Tuesday, May 24, 2005


Grandaddy "The Sophtware Slump" - Quite possibly one of the most luscious, sublime Falsettocore albums recorded to date. This concept album about a humanoid, aka cyborg, named Jed developing emotions feels very futuristic, yet very Modesto, California. A pretty significant feat when considering that lead singer, Jason Lyttle, is coincidentally from Modesto, California but is actually not from the future. Twinkling the Pavement with synthesizers and laser sound effects, "The Sophtware Slump" went on to make Grandaddy one of the finest Youngish bands in the indie rock circuit.
-- Highlights: "The Crystal Lake," "Chartsengrafs," and "So You'll Aim Towards the Sky."

The Flaming Lips "The Soft Bulletin" - While everyone went ballistic over "Yoshimi Vs The Pink Robots," it was really "The Soft Bulletin" that projected the Lips into the mainstream awareness. Moreover, it justified the band as a major label offering--up to now, people were all "wha?!?!" to Wayne Coyne's band releasing album after album on Warner Brothers Music. Now, they were all like, oh ok. Cool. Like, now we get it.
And while "Yoshimi" abandoned the Flaming Lips' early aesthetic for a more glitchy, digestible sound, The Soft Bulletin traverses beautifully between psychedelic experimentation and accessible, sweetened songwriting. Many cite this Falsettocore record as a misstep and the selling-out of a group that had remained true to its values for so many years. Wayne Coyne totally thinks those people are being silly goosees. Tee hee.
-- Highlights: "Waiting for Superman,"Race for the Prize," "The Spark That Bled."

Built To Spill "Perfect From Now on" - Doug Martsch's marching band is the closest any Falsettocore collective has come to Neil Young's jammy, raw flavor. "Perfect From Now On" was also BTS's first major label release on Warner Brothers Music (seems like someone in WBM likes men who sing a bit like eunuchs) but despite the label's involvement, their third album was a bold and vivid release, focusing on the construction of epics as opposed to short, radio-friendly compositions (the shortest song is five minutes long). Additionally, Martsch is almost as curmudgeonly as Neil Young is reported to be; the Boise, Idaho indie guitar hero will not do any interviews in person and much prefers to take his sweet-ass time in making his music. The follow-up to the lukewarm last recording, "Ancient Melodies of the Future," released four years ago, is still in limbo and Martsch himself doesn't know its status (and no upcoming release date has been announced for Built to Spill's big return). Bonus Falsettocore stat: Built to Spill will perform a 20+ minute version of "Cortez the Killer" live in concert, which kinda feels like over-Cortez-kill to me (yuck, yuck).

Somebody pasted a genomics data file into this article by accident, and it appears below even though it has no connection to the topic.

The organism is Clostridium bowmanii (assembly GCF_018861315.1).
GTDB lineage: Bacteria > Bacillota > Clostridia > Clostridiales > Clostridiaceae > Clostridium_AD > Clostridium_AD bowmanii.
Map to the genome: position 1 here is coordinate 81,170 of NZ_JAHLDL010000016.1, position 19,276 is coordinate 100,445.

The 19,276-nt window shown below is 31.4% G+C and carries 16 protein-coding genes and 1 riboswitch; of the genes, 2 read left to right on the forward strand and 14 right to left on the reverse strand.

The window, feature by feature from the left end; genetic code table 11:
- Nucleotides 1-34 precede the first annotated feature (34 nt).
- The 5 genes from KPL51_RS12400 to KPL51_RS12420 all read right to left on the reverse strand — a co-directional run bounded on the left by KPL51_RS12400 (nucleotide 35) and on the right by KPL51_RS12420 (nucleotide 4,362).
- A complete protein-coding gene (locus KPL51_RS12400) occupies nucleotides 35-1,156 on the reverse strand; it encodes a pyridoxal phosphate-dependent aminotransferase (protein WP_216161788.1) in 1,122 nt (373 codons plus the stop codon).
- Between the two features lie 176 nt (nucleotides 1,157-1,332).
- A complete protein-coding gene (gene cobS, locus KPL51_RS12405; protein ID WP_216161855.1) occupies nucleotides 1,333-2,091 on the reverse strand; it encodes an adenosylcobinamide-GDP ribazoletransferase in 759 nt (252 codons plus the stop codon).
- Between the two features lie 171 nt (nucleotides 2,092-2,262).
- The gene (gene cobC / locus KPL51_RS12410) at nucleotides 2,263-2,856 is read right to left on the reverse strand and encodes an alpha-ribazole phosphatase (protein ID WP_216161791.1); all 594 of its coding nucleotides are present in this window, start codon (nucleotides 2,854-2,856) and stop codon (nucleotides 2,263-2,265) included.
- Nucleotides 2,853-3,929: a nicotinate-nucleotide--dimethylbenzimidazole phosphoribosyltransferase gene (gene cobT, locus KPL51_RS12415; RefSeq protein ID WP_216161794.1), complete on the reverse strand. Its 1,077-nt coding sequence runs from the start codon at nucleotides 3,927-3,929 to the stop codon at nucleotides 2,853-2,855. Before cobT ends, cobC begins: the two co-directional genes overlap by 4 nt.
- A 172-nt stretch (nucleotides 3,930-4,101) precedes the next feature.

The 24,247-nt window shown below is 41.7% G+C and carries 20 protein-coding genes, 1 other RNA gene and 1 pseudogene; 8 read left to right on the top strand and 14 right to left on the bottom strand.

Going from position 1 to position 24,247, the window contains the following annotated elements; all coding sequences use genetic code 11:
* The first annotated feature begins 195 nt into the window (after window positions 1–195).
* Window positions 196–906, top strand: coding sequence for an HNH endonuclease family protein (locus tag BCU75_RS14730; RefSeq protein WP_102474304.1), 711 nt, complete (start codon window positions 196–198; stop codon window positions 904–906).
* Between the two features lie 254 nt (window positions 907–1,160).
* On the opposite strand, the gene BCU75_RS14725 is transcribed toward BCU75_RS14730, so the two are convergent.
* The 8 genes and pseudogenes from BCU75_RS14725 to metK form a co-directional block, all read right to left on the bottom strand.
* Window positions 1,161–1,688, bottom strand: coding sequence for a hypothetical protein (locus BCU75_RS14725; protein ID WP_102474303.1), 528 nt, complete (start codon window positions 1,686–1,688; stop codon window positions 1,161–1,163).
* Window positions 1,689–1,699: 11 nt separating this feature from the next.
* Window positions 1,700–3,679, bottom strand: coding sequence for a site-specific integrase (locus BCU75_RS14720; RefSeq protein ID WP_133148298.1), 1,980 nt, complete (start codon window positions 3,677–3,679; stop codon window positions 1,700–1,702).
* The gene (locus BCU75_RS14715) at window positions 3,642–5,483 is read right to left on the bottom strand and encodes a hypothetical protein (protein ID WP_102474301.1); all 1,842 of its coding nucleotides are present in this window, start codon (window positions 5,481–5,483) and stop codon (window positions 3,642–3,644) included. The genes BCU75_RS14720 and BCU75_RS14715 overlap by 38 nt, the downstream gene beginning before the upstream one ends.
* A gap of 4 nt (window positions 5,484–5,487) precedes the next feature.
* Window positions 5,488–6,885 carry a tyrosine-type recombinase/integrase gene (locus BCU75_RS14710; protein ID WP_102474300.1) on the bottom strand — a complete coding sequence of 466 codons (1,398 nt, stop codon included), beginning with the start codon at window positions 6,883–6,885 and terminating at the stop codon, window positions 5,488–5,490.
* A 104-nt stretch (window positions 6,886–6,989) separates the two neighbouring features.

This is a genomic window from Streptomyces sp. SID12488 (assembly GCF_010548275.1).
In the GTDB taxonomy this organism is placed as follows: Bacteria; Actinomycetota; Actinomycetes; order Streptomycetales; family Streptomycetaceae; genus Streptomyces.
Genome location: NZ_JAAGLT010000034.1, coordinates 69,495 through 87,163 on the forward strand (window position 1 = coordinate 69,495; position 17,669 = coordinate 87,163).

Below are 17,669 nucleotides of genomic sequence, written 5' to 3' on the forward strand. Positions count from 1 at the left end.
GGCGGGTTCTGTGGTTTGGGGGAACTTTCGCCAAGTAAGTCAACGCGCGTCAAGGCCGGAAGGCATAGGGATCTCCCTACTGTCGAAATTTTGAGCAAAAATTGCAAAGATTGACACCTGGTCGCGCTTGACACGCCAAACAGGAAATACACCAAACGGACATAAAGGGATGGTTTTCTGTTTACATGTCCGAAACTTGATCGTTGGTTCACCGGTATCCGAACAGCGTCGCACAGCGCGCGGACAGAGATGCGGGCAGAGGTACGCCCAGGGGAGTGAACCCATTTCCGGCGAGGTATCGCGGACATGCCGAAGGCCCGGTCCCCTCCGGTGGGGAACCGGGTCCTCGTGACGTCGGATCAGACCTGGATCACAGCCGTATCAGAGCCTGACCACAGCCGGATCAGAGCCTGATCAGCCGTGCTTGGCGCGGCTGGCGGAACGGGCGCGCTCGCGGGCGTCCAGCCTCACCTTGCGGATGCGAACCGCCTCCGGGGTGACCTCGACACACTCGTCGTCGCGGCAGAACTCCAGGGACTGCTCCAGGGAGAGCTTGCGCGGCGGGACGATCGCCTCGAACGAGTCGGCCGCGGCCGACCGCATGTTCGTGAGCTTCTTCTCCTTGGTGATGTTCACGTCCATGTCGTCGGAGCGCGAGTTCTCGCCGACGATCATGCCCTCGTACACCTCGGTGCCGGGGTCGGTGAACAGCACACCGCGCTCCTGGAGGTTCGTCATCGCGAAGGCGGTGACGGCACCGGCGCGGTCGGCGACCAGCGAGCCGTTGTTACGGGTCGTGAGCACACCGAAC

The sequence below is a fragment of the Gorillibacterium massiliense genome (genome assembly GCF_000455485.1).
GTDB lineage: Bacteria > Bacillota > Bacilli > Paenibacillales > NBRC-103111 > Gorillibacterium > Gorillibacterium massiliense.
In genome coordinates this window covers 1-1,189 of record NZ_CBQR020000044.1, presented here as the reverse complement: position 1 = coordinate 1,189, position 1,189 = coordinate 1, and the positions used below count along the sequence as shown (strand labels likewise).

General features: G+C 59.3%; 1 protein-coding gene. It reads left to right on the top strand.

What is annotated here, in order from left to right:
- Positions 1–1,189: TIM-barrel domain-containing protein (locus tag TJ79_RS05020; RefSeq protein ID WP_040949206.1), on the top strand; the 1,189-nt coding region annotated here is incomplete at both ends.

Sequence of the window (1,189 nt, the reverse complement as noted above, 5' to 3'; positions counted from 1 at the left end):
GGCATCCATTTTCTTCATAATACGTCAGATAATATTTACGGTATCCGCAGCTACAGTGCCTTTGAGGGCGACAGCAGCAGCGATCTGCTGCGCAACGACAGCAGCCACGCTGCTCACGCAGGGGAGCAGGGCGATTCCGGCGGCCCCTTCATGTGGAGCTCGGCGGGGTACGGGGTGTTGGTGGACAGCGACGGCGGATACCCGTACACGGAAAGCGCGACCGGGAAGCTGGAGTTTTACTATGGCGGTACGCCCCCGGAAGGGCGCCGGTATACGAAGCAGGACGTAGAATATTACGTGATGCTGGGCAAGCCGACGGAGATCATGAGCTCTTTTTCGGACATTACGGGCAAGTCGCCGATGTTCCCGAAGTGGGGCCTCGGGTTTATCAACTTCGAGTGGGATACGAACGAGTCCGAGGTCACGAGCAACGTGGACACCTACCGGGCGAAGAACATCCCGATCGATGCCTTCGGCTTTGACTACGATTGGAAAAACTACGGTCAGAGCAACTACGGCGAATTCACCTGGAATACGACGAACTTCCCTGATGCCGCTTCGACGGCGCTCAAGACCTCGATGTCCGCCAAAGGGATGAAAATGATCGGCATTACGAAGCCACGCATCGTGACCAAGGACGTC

-- Highlights; "Untrustable/Part 2," "I Would Hurt A Fly."

Mercury Rev "Deserter's Songs" - Much like their trippy brethren the Flaming Lips, Mercury Rev abandoned their sloppy, noise-heavy past for an orchestra Woodstocked sound. Featuring a band member named Grasshopper, the Rev whipped out their ethereal bag of hippy tricks and therein established themselves as a premiere Falsettocore collective with a regularly revolving membership. "Deserter's Songs" garnered critical acclaim amongst the people who can tolerate whiney-in-a-good-way men and if it had not been for the band's fascination with unicorns and wizards (on their new record, "The Secret Migration") Mercury Rev would still be popular with listeners who are not still playing Dungeons & Dragons.
An urban myth circulating amongst music fans posits that Mercury Rev's lead singer Jonathan Donahue could be Wayne Coyne or that Wayne Coyne could be Jonathan Donahue. If either one of these possibilities turned out to be true, this could possibly cause the universe to explode, killing everyone in it.
--Highlights; "Opus 40," "Godess on the Hiway," "Delta Sun Bottleneck Stomp."


Post a Comment

<< Home